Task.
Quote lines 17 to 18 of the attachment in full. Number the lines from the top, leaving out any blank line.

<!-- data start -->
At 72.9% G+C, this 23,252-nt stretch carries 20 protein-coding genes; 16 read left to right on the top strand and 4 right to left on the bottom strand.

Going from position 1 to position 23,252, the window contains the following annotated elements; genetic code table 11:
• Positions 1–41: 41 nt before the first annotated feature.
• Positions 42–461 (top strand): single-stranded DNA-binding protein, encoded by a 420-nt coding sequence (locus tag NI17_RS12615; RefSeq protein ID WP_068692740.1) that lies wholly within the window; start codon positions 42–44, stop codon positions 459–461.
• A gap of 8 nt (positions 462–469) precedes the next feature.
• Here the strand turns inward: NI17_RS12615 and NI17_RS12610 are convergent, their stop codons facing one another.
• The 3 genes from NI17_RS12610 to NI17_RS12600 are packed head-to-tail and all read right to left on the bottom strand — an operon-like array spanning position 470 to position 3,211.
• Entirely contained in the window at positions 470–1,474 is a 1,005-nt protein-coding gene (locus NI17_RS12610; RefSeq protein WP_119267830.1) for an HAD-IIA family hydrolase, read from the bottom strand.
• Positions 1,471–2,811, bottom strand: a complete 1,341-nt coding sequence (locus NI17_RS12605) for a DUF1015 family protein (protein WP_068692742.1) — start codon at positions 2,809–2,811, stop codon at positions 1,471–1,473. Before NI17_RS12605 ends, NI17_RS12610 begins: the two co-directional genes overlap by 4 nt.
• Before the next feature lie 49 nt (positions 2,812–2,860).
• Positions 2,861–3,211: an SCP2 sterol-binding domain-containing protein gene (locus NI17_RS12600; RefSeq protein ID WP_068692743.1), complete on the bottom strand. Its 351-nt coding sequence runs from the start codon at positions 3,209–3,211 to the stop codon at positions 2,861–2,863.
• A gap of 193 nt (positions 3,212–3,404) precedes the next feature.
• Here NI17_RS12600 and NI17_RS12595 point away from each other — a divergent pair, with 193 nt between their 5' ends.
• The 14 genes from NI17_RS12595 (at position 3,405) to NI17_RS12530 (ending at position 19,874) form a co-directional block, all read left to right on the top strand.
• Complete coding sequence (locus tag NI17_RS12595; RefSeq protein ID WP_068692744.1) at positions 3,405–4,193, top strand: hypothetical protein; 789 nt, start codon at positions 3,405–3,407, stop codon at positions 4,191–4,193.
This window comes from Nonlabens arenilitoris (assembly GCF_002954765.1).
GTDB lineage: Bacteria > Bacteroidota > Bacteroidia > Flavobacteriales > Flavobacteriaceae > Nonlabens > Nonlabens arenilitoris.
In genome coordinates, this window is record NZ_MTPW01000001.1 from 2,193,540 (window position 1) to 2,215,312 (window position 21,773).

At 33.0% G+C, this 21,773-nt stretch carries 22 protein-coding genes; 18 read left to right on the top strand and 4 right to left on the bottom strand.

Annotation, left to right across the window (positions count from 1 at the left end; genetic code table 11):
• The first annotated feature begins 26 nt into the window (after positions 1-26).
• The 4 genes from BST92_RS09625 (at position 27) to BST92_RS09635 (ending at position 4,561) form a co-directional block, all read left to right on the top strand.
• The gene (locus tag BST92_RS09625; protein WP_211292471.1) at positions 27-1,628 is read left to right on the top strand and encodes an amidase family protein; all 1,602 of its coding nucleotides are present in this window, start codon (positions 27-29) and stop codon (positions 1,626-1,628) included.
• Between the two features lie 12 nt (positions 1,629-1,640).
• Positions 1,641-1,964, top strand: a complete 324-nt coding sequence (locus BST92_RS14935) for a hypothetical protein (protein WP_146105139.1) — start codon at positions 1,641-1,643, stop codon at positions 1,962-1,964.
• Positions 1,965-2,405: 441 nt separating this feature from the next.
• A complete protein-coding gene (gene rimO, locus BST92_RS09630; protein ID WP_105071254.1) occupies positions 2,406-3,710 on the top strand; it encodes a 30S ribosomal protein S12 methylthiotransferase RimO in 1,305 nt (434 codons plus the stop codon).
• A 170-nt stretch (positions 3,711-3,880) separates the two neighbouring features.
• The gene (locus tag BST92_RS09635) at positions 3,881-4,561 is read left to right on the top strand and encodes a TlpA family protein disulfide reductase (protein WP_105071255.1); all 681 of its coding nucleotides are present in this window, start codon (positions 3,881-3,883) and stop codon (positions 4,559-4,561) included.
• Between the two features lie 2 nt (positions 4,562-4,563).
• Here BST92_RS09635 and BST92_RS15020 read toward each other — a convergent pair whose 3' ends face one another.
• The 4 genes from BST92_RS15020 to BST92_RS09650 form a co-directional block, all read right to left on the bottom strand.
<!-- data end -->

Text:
GTDB lineage: Bacteria > Bacteroidota > Bacteroidia > Flavobacteriales > Flavobacteriaceae > Nonlabens > Nonlabens arenilitoris.
In genome coordinates, this window is record NZ_MTPW01000001.1 from 2,193,540 (window position 1) to 2,215,312 (window position 21,773).